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Current Affairs for UPSC Civil Services Exam – June 20, 2024

{GS1 – A&C – Sites} Nalanda University

  • Context (IE): Nalanda University was inaugurated in Rajgir near the ancient Nalanda monastery ruins.

‘Reviving’ Nalanda

  • Then President APJ Abdul Kalam was the first to officially propose ‘reviving’ Nalanda in 2006 as a Bodhgaya Nalanda Indo-Asian Institute of Learning.
  • It was endorsed at the 2007 East Asia Summit in Mandaue, the Philippines, and re-iterated at the 2009 East Asia Summit in Hua Hin, Thailand.
  • The university was established through a joint effort of 17 countries other than India: Australia, Bangladesh, Bhutan, Brunei Darussalam, Cambodia, China, Indonesia, Laos, Mauritius, Myanmar, New Zealand, Portugal, Singapore, South Korea, Sri Lanka, Thailand, and Vietnam.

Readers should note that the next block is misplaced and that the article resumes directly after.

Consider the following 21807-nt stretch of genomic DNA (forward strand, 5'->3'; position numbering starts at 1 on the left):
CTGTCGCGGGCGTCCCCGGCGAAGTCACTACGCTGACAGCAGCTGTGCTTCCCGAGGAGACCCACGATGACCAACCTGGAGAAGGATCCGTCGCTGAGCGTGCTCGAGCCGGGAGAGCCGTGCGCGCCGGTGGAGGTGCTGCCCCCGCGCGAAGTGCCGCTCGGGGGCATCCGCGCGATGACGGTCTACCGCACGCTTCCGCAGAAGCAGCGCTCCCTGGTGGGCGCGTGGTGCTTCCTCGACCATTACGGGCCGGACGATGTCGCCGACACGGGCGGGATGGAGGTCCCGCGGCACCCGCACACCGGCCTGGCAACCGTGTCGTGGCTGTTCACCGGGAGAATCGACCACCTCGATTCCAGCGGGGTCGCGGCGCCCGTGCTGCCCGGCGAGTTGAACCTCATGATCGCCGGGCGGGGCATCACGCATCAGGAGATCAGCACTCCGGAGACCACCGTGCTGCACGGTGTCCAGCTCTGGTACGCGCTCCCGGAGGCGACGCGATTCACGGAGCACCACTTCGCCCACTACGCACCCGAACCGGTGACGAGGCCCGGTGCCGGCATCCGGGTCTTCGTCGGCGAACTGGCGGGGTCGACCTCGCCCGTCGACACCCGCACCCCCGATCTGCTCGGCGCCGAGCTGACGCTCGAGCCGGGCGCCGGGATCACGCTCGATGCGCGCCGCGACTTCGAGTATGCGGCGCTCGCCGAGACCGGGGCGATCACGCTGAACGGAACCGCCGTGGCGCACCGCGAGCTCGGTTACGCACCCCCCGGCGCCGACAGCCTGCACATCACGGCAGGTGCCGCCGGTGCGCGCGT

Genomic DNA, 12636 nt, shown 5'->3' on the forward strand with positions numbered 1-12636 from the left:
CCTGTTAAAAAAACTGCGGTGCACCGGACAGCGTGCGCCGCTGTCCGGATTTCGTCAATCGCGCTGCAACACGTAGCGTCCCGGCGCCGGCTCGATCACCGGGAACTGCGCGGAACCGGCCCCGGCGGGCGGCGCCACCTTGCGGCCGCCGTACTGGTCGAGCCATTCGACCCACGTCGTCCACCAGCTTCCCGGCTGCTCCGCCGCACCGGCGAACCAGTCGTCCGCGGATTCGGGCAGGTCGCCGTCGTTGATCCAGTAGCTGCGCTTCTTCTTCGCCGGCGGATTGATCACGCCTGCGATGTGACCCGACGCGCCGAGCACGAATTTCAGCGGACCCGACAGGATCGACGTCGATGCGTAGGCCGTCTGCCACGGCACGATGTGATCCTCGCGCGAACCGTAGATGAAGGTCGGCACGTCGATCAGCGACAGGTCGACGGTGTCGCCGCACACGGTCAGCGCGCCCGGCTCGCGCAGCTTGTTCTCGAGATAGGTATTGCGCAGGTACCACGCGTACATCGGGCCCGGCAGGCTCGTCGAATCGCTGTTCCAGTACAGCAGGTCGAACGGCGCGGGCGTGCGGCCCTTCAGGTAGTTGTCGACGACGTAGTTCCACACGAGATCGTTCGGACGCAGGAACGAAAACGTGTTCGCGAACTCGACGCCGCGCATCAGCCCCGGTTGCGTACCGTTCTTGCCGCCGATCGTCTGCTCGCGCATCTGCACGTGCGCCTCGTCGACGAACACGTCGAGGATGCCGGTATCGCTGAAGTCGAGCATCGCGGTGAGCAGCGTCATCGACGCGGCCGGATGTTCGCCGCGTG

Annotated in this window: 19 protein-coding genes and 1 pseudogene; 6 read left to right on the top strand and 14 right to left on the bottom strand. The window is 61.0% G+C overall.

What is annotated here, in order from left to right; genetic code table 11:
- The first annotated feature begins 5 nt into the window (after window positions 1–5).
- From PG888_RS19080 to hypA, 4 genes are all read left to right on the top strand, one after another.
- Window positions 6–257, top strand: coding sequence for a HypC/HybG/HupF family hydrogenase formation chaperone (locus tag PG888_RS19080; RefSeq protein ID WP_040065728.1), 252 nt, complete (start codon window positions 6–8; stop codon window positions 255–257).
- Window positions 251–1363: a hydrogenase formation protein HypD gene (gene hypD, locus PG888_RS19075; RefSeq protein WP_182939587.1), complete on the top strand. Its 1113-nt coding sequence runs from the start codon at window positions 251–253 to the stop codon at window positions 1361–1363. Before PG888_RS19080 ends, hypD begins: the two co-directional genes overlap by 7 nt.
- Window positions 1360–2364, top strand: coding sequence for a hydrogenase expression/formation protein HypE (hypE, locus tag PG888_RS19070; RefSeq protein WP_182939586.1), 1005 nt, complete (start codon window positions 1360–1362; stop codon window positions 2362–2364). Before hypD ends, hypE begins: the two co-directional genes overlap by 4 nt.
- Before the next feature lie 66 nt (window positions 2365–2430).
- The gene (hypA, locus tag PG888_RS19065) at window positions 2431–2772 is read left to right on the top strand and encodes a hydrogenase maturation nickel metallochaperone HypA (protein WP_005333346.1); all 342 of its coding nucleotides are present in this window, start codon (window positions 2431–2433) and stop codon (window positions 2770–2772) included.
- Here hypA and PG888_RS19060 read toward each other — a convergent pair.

• Parliament’s Nalanda University Act 2010 accorded it “national importance” status and laid down rules regarding its governance.
  • It started functioning in 2014 from a makeshift location, and the construction work started in 2017.
  • Nobel Prize-winning economist Amartya Sen became the University’s first Chancellor, and then-President Pranab Mukherjee became the first Visitor.

Nalanda Mahavira

A large brick building with a pyramid
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Credits: Wikipedia

  • Mahavira, in Sanskrit/Pali, means ‘great monastery’. Nalanda Mahavira was active from the fifth to the thirteenth century CE.
  • According to the early 7th century Chinese pilgrim Hiuen Tsang or Xuanzang, the local tradition explains that the name Nalanda came from a nāga (serpent deity) whose name was Nalanda.